Your pilot's income comes from the rules of a collective bargaining agreement. For example, United Airlines 16,000 pilots recently ratified a new contract that adds more than $10 billion in value to their existing benefits.3 The updated agreement provides a pay increase, a retirement benefits increase, and improvements in the quality of work-life, sick leave, and vacation benefits. You might be paid an hourly rate but also have a minimum number of paid hours monthly, whether you fly that number of hours or not. The amount of money and the minimum is affected by a few factors, such as the airline, your years of experience, your total flight hours, and the type of aircraft you fly.

Pilot Benefits and Perks

Being a pilot comes with many benefits and perks not found with other jobs, such as being able to see the world. Pilots also enjoy free and discounted travel and travel-related purchases such as hotels and rental cars for themselves, family, and friends. Pilots also enjoy a more flexible schedule than most other careers, see new people in everyday interactions, and may enjoy high salaries and good health benefits depending on their employer.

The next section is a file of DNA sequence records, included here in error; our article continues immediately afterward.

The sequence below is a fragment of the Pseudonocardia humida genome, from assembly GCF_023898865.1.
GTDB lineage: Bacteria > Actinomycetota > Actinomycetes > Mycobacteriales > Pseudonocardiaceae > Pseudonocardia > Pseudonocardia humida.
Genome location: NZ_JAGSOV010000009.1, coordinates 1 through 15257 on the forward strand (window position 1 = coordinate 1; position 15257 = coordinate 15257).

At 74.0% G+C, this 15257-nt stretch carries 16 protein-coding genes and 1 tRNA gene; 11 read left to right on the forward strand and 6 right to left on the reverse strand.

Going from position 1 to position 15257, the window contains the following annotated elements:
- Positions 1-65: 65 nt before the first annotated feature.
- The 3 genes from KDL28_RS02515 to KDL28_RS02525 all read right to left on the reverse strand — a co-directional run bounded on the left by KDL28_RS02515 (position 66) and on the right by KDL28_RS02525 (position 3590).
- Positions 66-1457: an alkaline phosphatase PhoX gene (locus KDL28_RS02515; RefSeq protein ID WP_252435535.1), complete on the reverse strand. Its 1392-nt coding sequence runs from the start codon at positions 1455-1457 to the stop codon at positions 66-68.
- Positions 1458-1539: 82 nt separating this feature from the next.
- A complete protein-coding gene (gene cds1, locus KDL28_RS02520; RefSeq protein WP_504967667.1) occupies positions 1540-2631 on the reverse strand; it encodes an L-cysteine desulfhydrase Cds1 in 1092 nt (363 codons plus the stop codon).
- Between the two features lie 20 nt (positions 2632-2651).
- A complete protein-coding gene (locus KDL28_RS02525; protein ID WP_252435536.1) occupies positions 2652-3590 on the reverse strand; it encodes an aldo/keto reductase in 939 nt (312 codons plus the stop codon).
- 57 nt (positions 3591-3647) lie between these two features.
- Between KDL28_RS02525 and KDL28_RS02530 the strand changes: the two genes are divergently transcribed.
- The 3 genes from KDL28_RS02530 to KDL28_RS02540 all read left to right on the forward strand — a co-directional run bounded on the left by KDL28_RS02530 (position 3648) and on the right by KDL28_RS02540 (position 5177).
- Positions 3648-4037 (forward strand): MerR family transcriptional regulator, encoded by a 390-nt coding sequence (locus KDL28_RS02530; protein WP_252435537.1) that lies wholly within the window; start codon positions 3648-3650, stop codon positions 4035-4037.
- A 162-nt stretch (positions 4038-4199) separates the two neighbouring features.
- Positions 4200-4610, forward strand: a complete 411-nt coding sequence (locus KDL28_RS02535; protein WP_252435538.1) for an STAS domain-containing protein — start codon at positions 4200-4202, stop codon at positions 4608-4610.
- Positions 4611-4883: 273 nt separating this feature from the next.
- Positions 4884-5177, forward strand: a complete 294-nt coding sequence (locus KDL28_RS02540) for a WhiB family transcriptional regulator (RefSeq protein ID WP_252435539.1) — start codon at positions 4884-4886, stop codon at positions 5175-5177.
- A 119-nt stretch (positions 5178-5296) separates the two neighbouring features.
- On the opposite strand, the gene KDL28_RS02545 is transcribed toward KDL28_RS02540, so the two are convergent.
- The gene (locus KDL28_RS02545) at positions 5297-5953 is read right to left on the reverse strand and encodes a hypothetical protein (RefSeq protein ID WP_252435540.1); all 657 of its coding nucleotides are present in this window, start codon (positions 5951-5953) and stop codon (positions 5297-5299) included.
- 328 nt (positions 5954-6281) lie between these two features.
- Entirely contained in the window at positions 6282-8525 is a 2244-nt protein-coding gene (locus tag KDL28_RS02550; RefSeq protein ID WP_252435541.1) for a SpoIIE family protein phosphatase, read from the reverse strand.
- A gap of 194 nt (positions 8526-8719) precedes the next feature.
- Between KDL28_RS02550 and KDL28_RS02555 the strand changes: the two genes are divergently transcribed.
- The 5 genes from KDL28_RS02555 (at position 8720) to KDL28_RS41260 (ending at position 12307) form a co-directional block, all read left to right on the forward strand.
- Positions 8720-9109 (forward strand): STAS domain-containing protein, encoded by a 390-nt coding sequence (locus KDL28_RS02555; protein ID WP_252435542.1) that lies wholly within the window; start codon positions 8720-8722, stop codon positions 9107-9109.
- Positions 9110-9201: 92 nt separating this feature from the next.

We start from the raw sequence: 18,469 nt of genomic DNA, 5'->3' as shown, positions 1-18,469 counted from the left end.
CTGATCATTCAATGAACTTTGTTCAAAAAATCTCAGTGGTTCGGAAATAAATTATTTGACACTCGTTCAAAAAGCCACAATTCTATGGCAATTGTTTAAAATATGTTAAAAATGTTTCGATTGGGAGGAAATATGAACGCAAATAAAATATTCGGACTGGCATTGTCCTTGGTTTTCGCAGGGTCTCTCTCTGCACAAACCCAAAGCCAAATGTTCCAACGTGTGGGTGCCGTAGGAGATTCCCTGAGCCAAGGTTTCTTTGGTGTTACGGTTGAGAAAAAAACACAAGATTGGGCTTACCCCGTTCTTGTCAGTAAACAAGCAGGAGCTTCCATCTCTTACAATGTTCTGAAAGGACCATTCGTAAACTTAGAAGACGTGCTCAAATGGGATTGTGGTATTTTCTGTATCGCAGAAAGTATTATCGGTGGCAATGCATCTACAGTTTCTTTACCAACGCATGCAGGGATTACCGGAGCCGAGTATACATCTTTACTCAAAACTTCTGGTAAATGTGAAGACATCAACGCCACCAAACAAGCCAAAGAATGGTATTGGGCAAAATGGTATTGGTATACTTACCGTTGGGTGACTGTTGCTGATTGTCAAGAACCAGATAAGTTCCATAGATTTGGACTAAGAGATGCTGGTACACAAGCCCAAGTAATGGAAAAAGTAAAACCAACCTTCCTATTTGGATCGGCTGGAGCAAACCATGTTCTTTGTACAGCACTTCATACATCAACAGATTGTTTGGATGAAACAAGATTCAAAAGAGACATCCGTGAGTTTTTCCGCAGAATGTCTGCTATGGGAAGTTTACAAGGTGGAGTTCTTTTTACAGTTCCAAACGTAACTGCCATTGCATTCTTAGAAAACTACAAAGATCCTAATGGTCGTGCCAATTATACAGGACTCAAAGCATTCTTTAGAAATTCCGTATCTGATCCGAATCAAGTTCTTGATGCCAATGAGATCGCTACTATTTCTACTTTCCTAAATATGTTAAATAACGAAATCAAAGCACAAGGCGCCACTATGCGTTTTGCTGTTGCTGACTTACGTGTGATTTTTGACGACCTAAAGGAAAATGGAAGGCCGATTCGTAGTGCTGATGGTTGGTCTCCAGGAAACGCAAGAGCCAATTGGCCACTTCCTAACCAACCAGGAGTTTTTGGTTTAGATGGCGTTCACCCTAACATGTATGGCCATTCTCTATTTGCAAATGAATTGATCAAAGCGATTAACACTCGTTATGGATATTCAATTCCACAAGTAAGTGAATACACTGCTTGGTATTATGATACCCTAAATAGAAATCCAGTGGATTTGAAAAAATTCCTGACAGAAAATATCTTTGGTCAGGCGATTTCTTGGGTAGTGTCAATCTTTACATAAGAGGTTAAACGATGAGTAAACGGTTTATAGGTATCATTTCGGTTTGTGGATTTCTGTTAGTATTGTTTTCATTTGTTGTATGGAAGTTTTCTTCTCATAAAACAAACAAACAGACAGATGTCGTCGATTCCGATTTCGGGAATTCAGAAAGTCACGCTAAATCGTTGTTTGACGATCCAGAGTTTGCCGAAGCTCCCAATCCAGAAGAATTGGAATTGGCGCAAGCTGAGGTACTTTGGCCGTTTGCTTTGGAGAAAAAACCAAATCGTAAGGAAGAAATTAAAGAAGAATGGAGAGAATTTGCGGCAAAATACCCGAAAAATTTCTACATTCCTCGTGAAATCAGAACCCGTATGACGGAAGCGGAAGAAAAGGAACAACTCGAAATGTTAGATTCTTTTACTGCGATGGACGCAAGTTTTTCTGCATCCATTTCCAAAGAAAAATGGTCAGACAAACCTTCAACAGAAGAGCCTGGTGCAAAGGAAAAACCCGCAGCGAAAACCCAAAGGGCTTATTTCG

Budgeting for Pilots

Pilots are known for their attention to detail and intentionality–and these traits can yield major dividends in the budgeting process. By creating a solid budget and being conscientious about your spending, you can leverage your pilot’s income to prepare for retirement.

Start by calculating your monthly expenses, including the money you wish to put away for savings. For a pilot, this may also include the costs you incur when traveling. These costs include laundry, meals, entertainment, transport, and any overnight stays. Then, you add your monthly income and per diem to figure out if there are shortfalls. If there are, you could find areas where you may cut back on expenses without reducing money put aside for savings.

Another part of your budget should include money for your emergency fund. Unexpected hits to your finances may cause irreparable damage when you are unprepared. Many financial professionals recommend putting aside at least three to six months of your income to cover expenses in case you lose your job, have a significant medical expense, or have an unexpected financial emergency.4 It is also crucial to remember that once you have taken funds out of your emergency fund, you replace them as soon as possible until the fund is full again.